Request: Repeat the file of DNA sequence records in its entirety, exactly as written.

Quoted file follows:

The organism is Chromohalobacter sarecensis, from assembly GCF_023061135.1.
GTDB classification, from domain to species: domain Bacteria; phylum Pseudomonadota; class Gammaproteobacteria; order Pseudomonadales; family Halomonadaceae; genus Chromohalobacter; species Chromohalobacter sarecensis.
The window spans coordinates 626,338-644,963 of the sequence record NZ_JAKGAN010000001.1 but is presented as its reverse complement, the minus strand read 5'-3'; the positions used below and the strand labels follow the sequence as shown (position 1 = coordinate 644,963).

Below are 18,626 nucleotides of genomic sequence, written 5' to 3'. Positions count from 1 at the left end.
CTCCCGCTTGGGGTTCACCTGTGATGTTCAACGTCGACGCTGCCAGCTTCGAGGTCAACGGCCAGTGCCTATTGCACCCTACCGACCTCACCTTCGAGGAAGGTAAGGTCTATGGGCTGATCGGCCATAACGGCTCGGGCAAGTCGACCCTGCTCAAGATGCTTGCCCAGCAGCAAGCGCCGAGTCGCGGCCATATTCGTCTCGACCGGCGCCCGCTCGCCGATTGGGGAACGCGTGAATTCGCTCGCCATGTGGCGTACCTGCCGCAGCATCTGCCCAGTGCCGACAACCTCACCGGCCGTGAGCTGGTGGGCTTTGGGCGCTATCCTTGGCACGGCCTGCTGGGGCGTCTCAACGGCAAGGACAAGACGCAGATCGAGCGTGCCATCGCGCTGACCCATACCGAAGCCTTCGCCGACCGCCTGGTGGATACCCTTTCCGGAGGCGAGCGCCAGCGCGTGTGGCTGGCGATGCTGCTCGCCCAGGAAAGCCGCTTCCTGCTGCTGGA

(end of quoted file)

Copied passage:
The organism is Chromohalobacter sarecensis, from assembly GCF_023061135.1.
GTDB classification, from domain to species: domain Bacteria; phylum Pseudomonadota; class Gammaproteobacteria; order Pseudomonadales; family Halomonadaceae; genus Chromohalobacter; species Chromohalobacter sarecensis.
The window spans coordinates 626,338-644,963 of the sequence record NZ_JAKGAN010000001.1 but is presented as its reverse complement, the minus strand read 5'-3'; the positions used below and the strand labels follow the sequence as shown (position 1 = coordinate 644,963).

Below are 18,626 nucleotides of genomic sequence, written 5' to 3'. Positions count from 1 at the left end.
CTCCCGCTTGGGGTTCACCTGTGATGTTCAACGTCGACGCTGCCAGCTTCGAGGTCAACGGCCAGTGCCTATTGCACCCTACCGACCTCACCTTCGAGGAAGGTAAGGTCTATGGGCTGATCGGCCATAACGGCTCGGGCAAGTCGACCCTGCTCAAGATGCTTGCCCAGCAGCAAGCGCCGAGTCGCGGCCATATTCGTCTCGACCGGCGCCCGCTCGCCGATTGGGGAACGCGTGAATTCGCTCGCCATGTGGCGTACCTGCCGCAGCATCTGCCCAGTGCCGACAACCTCACCGGCCGTGAGCTGGTGGGCTTTGGGCGCTATCCTTGGCACGGCCTGCTGGGGCGTCTCAACGGCAAGGACAAGACGCAGATCGAGCGTGCCATCGCGCTGACCCATACCGAAGCCTTCGCCGACCGCCTGGTGGATACCCTTTCCGGAGGCGAGCGCCAGCGCGTGTGGCTGGCGATGCTGCTCGCCCAGGAAAGCCGCTTCCTGCTGCTGGA